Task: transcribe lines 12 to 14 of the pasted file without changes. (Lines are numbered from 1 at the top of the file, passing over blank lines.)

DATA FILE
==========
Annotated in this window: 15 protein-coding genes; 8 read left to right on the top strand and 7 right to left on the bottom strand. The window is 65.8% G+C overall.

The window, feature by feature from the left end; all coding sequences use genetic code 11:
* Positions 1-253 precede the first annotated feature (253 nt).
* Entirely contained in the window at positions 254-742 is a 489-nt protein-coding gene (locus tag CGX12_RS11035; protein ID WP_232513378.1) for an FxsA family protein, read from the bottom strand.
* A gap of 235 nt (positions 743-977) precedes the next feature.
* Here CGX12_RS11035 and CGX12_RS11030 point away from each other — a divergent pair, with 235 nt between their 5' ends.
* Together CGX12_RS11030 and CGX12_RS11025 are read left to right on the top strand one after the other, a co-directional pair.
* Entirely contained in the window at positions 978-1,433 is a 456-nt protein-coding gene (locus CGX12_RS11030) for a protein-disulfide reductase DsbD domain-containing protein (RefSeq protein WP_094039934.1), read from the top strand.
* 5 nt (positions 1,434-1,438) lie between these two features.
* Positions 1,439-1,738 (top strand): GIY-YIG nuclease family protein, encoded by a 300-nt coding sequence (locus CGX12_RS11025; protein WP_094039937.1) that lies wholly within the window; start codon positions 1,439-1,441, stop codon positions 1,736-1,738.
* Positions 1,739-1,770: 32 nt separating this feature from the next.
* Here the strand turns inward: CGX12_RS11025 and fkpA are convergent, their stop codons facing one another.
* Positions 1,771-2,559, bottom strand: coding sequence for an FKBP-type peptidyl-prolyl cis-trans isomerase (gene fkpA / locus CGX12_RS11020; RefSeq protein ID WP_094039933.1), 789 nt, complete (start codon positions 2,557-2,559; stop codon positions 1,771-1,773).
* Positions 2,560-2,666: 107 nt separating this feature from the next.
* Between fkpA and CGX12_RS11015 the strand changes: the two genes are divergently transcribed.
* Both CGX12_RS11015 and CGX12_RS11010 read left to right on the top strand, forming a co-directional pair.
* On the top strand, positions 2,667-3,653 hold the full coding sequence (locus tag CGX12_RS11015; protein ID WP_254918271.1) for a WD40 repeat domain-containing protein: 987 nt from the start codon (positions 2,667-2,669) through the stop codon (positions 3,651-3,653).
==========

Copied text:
* Here the strand turns inward: CGX12_RS11025 and fkpA are convergent, their stop codons facing one another.
* Positions 1,771-2,559, bottom strand: coding sequence for an FKBP-type peptidyl-prolyl cis-trans isomerase (gene fkpA / locus CGX12_RS11020; RefSeq protein ID WP_094039933.1), 789 nt, complete (start codon positions 2,557-2,559; stop codon positions 1,771-1,773).
* Positions 2,560-2,666: 107 nt separating this feature from the next.